Wednesday, November 30, 2022


RVelectricity – What cost, electricity? Part deux


By Mike Sokol

Dear Readers,
In case you missed my feature article in last Sunday’s RVelectricity newsletter, here’s a brief recap. (You are signed up for my monthly newsletter, aren’t you? If not, then sign up HERE.) I’m gathering information on just how much electricity costs a campground to provide it for “free/included” versus metered.

Now, put down the torches and pitchforks as I’m just trying to get to the bottom of why there’s a large percentage of poorly maintained electrical pedestals at campgrounds across the U.S. and Canada, many with too-low voltage and non-existent grounds. Read the original article “What cost, electricity?” HERE.

There have been a lot of comments so far, with some readers hinting that I was exaggerating the cost of electricity the campground pays, while other’s saying I was spot on. And it does seem that human nature allows us to waste something we don’t have to pay for. Hence, this quote from an email I received from a campground owner:

I read your article and it’s spot on. I own a 265 site campground in Canada. I can confirm that, yes, we get $20,000 power bills in July and August (at 8 cents per kWH). Do people use more power if it’s ‘free’ or ‘included’? Absolutely! I have videos of no one home and all windows open on their RV with the air conditioner on in 90 degree weather.

I’m not here to argue about how and how much a campground charges you for basic utilities. But I do want to explore what we can do to help ensure better electrical power at campsites. That’s largely because our RV electrical power demands are getting larger every year, with residential refrigerators recently added into the mix.

So read my article “What cost, electricity?” and let’s discuss our experiences with both “free” and “metered” electrical power at campgrounds. And please, no bashing or name-calling here or on any other of my blogs or forums. Do so and Diane or I will smite you down. (That sounds painful, Mike. —Diane)

Let’s play safe out there….



Mike Sokol is an electrical and professional sound expert with 50+ years in the industry. His excellent book RV Electrical Safety is available at For more info on Mike’s qualifications as an electrical expert, click here.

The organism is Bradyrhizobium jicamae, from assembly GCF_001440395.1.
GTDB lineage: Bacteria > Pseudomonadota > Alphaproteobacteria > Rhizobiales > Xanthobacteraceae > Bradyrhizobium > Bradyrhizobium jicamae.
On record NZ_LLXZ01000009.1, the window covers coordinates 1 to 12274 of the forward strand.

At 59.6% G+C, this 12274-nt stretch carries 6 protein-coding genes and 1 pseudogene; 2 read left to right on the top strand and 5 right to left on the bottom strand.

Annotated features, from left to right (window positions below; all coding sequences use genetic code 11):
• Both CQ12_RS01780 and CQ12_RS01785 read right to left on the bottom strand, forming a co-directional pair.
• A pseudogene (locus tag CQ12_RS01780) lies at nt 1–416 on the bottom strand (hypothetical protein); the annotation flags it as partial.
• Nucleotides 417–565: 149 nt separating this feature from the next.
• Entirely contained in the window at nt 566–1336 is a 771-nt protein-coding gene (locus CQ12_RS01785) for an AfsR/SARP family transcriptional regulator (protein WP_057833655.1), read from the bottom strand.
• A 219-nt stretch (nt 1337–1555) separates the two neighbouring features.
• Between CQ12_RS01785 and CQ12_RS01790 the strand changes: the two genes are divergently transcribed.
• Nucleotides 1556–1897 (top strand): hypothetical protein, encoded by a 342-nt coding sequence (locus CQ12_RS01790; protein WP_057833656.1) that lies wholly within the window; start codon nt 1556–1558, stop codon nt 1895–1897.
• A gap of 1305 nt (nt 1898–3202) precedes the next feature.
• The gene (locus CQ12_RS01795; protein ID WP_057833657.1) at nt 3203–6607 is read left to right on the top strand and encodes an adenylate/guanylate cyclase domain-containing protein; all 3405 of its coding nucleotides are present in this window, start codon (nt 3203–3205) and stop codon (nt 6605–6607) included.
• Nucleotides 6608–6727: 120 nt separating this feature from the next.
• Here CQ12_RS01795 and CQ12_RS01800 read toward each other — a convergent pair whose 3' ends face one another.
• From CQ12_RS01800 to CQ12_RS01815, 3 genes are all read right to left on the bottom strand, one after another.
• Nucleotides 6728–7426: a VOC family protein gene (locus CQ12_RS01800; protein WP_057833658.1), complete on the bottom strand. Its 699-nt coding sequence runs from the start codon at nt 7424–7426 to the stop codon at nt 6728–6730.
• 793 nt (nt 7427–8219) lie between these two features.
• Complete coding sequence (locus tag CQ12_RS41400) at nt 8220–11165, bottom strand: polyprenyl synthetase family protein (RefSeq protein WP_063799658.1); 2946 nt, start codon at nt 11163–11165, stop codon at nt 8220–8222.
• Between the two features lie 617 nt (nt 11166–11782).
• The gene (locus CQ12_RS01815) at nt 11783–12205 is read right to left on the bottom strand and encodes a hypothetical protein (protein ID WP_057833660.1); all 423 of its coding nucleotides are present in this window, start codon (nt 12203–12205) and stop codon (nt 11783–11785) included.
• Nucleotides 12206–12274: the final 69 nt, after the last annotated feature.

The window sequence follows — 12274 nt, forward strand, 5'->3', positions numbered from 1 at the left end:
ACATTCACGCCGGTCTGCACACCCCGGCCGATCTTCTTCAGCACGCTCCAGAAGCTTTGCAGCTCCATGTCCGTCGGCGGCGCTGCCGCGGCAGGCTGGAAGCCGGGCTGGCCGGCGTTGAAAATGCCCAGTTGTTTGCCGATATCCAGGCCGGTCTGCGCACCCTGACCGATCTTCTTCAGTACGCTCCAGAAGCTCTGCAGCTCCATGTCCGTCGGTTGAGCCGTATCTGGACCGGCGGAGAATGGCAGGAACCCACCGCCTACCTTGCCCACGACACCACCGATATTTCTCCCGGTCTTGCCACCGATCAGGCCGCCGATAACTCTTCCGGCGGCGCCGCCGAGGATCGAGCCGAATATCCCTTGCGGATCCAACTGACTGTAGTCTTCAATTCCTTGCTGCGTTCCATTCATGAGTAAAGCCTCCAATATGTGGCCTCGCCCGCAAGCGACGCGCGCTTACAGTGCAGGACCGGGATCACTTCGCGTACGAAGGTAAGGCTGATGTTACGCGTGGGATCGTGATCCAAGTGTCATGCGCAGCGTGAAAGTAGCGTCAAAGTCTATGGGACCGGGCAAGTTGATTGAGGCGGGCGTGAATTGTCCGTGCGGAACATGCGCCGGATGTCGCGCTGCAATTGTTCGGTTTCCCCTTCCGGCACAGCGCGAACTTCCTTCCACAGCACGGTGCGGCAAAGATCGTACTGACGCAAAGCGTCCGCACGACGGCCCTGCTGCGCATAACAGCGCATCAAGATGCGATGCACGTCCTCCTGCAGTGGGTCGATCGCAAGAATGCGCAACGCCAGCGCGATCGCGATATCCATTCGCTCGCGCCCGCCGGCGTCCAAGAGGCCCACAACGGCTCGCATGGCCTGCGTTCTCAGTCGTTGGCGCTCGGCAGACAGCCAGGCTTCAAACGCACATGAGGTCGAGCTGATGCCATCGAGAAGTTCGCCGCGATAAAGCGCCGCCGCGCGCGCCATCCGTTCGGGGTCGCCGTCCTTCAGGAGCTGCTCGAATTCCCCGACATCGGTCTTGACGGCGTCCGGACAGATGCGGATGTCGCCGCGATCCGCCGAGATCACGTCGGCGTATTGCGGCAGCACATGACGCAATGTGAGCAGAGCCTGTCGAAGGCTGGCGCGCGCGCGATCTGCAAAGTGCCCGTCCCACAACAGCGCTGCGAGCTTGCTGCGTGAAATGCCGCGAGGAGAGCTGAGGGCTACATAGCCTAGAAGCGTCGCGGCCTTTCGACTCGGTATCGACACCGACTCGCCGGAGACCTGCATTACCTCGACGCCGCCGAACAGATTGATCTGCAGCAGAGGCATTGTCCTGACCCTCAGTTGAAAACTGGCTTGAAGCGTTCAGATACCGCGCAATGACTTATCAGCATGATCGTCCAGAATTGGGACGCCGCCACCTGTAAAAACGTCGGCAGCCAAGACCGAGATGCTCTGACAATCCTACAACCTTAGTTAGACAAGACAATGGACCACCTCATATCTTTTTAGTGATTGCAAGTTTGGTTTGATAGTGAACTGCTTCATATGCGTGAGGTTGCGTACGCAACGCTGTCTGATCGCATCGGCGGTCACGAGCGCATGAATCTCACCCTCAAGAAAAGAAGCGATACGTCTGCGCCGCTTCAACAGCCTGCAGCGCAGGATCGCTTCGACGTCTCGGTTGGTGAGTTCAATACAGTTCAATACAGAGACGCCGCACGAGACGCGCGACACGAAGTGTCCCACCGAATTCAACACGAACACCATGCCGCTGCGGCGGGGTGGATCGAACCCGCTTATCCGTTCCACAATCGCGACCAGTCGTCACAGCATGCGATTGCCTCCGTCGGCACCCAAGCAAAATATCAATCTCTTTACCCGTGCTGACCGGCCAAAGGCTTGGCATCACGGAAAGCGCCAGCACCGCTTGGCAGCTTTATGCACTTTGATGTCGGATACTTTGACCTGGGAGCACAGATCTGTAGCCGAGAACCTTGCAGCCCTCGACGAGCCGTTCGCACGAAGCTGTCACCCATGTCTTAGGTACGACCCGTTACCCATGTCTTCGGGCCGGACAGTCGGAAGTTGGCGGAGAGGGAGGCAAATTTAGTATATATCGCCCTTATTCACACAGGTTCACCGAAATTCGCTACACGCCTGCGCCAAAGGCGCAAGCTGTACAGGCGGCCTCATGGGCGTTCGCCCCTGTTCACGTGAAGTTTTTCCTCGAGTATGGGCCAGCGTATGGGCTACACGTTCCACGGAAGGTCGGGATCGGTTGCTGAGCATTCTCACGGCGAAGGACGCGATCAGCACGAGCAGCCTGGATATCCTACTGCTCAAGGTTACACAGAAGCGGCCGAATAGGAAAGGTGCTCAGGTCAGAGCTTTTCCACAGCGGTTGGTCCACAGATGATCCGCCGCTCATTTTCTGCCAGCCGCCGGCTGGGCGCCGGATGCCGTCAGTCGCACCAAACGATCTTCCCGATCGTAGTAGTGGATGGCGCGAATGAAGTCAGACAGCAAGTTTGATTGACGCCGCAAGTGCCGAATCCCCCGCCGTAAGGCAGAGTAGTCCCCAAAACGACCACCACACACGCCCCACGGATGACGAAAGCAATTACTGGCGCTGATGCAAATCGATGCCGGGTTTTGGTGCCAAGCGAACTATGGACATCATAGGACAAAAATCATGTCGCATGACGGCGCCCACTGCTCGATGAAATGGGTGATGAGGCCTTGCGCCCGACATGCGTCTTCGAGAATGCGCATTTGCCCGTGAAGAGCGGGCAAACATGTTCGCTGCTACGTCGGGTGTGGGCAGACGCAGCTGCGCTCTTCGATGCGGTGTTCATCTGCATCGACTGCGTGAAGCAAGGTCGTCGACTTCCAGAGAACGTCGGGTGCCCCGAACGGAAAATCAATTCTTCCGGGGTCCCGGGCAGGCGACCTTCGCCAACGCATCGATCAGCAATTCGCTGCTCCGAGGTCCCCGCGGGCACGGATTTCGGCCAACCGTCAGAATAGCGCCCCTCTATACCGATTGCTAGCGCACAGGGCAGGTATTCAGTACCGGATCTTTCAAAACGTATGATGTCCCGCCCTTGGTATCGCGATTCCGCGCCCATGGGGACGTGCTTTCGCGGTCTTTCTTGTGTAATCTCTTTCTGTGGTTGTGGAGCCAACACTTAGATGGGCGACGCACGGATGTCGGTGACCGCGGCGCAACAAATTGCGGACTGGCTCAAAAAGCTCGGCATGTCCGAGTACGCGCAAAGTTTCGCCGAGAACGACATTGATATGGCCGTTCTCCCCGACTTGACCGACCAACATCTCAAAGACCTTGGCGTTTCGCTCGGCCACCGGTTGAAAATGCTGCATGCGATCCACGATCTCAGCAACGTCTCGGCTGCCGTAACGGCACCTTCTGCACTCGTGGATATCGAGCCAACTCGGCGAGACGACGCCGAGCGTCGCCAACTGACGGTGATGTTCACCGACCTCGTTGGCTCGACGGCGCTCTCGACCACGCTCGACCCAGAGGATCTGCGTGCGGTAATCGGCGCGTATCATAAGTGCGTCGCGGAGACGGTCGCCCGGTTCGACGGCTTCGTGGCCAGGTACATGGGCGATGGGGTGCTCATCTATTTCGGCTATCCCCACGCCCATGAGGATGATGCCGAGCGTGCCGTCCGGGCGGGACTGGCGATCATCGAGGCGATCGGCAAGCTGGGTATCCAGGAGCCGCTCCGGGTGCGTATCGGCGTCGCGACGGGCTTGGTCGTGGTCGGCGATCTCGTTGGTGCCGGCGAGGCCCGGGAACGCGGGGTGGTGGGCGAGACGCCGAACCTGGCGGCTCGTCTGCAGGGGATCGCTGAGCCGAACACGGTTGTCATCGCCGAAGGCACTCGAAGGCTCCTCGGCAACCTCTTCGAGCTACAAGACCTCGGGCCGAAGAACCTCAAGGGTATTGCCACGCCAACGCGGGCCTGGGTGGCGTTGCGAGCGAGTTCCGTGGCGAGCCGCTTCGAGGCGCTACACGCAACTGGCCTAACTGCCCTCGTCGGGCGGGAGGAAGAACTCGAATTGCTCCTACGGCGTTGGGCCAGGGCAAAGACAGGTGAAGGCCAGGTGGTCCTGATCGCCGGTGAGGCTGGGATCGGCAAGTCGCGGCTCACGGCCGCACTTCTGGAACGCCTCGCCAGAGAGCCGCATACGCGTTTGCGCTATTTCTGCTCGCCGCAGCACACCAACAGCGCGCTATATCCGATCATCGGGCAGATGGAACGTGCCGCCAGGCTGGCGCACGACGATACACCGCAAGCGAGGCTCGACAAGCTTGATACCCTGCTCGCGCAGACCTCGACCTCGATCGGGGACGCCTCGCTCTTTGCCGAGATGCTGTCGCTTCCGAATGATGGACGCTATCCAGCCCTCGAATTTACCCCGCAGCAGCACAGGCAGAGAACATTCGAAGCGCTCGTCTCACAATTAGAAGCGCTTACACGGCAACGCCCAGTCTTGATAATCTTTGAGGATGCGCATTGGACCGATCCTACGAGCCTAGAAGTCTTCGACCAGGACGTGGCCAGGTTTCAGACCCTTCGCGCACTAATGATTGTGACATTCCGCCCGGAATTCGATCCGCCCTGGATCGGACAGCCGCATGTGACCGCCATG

For information on how to support RVelectricity and No~Shock~Zone articles, seminars and videos, please click the I Like Mike Campaign.


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2 years ago

If my math is right thats about $37.73 per day per site. I can see why some campgrounds have electric meters, just makes it fair to everyone.

Abe Loughin
2 years ago

I’m a full timer and do some work camping in maintenance. Mike is correct in what these articles are saying. One thing I want to add is that in most places it’s illegal for a campground to charge more for electric than they pay. IE; if the electric company charges 8 cents a kWh then metered guests in the campground pay 8 cents.

Kenneth Fuller
2 years ago

I’d rather have lower campground fees per night and be charged for electricity separately. I know a majority of campers would be more conservative with usage just to keep their costs down.

Tony Sauer
2 years ago

I think RV park owners could benefit from a simple sign near the entrance asking people to conserve. If I saw one at this particular park, stating his typical bill in the summer is $20k, I’d be a little more careful with what I used, particularly AC in the summer when I wasn’t there. Most people just need a little nudge.

Peter McDonald
2 years ago

I actually don’t mind the metered electric if the campground cost is reasonable. I have a 50 amp motor home. Why shouldn’t I pay more than a family with a pop up trailer? It makes sense to me.

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